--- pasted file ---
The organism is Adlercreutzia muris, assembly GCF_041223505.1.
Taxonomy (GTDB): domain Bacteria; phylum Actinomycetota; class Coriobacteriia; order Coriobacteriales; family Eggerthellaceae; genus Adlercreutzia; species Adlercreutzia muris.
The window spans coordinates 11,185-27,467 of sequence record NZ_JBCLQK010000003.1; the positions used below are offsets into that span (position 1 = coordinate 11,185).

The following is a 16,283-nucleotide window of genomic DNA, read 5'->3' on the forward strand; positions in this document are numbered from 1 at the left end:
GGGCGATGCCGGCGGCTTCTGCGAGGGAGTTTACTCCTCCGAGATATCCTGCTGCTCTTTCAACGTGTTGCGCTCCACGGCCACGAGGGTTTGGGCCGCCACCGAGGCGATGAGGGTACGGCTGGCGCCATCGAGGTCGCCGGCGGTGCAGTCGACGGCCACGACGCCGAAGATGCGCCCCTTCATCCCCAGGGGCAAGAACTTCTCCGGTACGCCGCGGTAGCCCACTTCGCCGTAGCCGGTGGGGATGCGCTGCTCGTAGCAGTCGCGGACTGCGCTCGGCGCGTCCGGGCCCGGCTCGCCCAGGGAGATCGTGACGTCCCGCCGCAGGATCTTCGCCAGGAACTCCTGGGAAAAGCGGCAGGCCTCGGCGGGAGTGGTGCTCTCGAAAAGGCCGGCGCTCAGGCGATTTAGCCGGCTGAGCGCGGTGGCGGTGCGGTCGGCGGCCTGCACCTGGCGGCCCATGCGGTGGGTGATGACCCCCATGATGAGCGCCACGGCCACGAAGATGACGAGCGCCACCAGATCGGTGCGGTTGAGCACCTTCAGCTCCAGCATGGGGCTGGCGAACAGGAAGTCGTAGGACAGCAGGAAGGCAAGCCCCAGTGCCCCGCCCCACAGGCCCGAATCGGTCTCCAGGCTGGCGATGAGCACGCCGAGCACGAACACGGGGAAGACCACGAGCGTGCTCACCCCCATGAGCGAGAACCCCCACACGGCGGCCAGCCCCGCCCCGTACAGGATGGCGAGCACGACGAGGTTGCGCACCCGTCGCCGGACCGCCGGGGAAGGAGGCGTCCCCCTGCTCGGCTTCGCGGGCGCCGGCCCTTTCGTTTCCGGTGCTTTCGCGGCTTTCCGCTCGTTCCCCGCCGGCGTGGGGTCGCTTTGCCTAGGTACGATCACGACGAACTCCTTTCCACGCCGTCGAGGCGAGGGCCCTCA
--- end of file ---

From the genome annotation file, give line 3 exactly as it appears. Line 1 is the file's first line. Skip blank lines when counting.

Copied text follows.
The window spans coordinates 11,185-27,467 of sequence record NZ_JBCLQK010000003.1; the positions used below are offsets into that span (position 1 = coordinate 11,185).